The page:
Three years and $1.4 billion later, the northwest section of the Anthony Henday opened to traffic on Tuesday.
MLAs and mayors from across the Capital region were on hand for the big reveal, as the province held a grand opening ceremony at the far eastern exit of the road at Manning Drive.
The 21-kilometre stretch runs from Manning Drive all the way to the Yellowhead Trail and includes 27 bridges. Hundreds of construction workers who helped build the road were on hand for the opening.
While the Henday itself is open, residents using Campbell Road won’t have complete access until Thursday when all of the work on that side road is completed.
St. Albert Mayor Nolan Crouse was on hand and said the opening of the road would mean big things for the community.
“It allows St. Albert to have an opportunity to have some light industry and people who are living in Edmonton can work in St. Albert,” he said.
Crouse said the major impact on the city would be the opportunity it creates for locating businesses within the boundaries.
“We want business as a result of this, that is the key thing for us.”
He said the interest in locating businesses in St. Albert is already well underway and he expects it will only continue to expand.
“What we are seeing is people talking about available land in St. Albert and people talking about the opportunities for business,” he said.
MLA Ken Allred was on hand for the opening as well and echoed Crouse’s comments. He said it will bring the city closer to its neighbours.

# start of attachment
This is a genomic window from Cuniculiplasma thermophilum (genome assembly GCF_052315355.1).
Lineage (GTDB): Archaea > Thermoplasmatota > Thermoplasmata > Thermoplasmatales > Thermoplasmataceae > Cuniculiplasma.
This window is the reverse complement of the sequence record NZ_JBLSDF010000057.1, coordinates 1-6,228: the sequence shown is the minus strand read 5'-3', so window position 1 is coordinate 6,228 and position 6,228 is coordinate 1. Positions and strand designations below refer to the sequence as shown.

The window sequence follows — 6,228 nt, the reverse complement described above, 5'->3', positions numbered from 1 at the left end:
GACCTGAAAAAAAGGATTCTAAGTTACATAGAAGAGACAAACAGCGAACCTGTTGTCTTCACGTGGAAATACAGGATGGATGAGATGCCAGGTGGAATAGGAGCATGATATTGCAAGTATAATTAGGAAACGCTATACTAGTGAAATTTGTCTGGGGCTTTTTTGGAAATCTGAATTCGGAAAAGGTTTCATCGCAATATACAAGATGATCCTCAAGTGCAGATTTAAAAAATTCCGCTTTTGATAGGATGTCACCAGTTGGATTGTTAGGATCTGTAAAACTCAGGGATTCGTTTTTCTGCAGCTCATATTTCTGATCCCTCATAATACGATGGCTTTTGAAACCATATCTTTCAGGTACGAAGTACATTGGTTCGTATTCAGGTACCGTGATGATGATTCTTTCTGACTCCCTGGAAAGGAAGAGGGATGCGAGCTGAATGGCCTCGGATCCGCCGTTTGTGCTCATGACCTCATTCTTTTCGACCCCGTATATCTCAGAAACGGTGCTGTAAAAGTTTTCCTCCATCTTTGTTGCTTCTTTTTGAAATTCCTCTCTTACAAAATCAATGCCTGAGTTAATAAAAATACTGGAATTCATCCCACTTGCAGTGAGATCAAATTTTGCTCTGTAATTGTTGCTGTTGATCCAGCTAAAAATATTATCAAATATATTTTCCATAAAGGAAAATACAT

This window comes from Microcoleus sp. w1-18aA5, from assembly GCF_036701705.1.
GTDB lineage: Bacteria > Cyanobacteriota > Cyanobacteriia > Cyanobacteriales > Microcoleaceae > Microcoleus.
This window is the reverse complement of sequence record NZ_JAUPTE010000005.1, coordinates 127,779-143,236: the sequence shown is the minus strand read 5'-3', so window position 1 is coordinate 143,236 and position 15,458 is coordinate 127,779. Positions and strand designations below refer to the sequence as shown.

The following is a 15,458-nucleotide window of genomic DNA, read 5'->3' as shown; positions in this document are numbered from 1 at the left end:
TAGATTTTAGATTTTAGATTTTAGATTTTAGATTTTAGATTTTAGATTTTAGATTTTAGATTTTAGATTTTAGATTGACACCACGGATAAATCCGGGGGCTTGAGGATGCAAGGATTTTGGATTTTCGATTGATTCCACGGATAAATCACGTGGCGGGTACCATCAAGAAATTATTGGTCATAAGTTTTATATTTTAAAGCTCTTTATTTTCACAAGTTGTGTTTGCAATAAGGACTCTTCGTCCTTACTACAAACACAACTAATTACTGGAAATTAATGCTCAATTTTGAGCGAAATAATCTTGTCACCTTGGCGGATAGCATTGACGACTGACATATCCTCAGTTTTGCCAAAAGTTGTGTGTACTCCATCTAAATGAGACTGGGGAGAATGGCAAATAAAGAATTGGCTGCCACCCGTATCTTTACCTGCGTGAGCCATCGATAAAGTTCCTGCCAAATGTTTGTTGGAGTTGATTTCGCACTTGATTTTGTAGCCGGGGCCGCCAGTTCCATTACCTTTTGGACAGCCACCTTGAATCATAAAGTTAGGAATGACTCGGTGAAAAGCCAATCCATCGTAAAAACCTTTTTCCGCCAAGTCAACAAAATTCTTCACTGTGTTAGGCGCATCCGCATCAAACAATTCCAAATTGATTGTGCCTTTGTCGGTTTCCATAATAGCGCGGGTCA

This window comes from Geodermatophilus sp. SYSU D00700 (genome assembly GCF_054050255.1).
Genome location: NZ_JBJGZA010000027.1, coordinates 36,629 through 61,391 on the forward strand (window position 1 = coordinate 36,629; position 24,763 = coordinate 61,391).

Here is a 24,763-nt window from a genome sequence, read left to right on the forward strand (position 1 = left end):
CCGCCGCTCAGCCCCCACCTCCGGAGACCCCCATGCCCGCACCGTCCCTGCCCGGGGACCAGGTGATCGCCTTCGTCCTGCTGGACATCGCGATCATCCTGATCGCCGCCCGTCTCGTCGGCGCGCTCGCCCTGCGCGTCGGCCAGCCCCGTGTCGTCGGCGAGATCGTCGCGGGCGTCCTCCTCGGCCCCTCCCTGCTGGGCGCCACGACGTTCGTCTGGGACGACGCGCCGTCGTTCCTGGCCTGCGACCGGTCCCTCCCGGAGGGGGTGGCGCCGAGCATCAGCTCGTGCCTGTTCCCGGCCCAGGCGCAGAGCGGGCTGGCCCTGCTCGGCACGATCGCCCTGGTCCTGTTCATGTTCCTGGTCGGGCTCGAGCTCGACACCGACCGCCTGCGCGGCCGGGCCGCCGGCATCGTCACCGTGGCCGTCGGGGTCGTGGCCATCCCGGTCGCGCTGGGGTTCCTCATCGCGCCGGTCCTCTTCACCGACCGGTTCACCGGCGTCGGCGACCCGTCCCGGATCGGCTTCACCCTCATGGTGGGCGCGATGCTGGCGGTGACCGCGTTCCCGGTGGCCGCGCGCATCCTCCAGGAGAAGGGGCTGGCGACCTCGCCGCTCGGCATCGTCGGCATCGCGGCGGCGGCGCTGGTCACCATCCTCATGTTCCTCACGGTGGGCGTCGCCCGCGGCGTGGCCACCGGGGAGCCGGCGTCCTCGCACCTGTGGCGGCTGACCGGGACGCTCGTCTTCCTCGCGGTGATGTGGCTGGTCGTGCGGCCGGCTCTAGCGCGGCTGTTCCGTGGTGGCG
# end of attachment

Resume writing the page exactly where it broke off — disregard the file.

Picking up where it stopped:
“I think it will give St. Albert a lot better access to the whole Capital region,” Allred said. “It will give St. Albert a lot more exposure in Campbell and Riel and I expect it is going to spur some development in the North Campbell area.”
Transport minister Ray Danyluk, who ceremonially opened the road driving a Ford Mustang past the construction barriers, said the road is important for the whole province.
“We are a commodity-based province and it is very important that we have the thoroughfares to be able to move our products to market,” he said.
Danyluk said he was very pleased with the work on the project and thought it would be great for moving people around the region more efficiently.
The road was built as a public private partnership (P3), with the consortium of companies that built the road also receiving a contract to maintain it for the next 30 years.
Danyluk said the road would never have been built as quickly as it was if the province hadn’t done it through the P3 process.
The last stage of the Edmonton ring road project is out for tender right now with three qualifying companies set to bring in their bids early next spring.
Construction of that leg, which will complete the circle from the bridge at Manning Drive to the Sherwood Park freeway, should be completed in the fall of 2016.